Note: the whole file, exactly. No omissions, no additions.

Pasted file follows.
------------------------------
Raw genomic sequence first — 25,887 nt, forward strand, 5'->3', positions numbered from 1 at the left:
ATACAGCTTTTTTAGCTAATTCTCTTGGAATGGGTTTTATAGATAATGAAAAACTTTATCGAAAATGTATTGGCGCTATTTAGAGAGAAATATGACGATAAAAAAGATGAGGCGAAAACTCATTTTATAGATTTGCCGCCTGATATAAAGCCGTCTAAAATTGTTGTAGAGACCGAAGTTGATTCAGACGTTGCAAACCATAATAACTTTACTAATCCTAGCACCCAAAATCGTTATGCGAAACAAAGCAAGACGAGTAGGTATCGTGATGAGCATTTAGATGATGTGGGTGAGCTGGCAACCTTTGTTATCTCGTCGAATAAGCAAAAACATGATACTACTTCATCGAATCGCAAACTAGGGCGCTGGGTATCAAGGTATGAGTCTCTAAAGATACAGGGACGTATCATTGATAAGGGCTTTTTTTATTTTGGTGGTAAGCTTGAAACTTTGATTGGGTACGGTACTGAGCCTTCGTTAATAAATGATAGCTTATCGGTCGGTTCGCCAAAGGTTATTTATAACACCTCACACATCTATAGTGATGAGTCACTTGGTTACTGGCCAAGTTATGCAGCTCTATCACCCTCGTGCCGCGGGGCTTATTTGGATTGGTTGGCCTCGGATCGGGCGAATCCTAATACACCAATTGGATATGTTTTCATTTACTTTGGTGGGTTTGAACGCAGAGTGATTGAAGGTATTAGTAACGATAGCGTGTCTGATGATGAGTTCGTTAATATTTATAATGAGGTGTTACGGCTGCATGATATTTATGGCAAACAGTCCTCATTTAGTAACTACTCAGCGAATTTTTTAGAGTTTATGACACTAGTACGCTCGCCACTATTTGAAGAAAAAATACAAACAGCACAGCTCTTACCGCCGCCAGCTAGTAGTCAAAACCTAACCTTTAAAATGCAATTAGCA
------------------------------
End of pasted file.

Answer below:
Raw genomic sequence first — 25,887 nt, forward strand, 5'->3', positions numbered from 1 at the left:
ATACAGCTTTTTTAGCTAATTCTCTTGGAATGGGTTTTATAGATAATGAAAAACTTTATCGAAAATGTATTGGCGCTATTTAGAGAGAAATATGACGATAAAAAAGATGAGGCGAAAACTCATTTTATAGATTTGCCGCCTGATATAAAGCCGTCTAAAATTGTTGTAGAGACCGAAGTTGATTCAGACGTTGCAAACCATAATAACTTTACTAATCCTAGCACCCAAAATCGTTATGCGAAACAAAGCAAGACGAGTAGGTATCGTGATGAGCATTTAGATGATGTGGGTGAGCTGGCAACCTTTGTTATCTCGTCGAATAAGCAAAAACATGATACTACTTCATCGAATCGCAAACTAGGGCGCTGGGTATCAAGGTATGAGTCTCTAAAGATACAGGGACGTATCATTGATAAGGGCTTTTTTTATTTTGGTGGTAAGCTTGAAACTTTGATTGGGTACGGTACTGAGCCTTCGTTAATAAATGATAGCTTATCGGTCGGTTCGCCAAAGGTTATTTATAACACCTCACACATCTATAGTGATGAGTCACTTGGTTACTGGCCAAGTTATGCAGCTCTATCACCCTCGTGCCGCGGGGCTTATTTGGATTGGTTGGCCTCGGATCGGGCGAATCCTAATACACCAATTGGATATGTTTTCATTTACTTTGGTGGGTTTGAACGCAGAGTGATTGAAGGTATTAGTAACGATAGCGTGTCTGATGATGAGTTCGTTAATATTTATAATGAGGTGTTACGGCTGCATGATATTTATGGCAAACAGTCCTCATTTAGTAACTACTCAGCGAATTTTTTAGAGTTTATGACACTAGTACGCTCGCCACTATTTGAAGAAAAAATACAAACAGCACAGCTCTTACCGCCGCCAGCTAGTAGTCAAAACCTAACCTTTAAAATGCAATTAGCA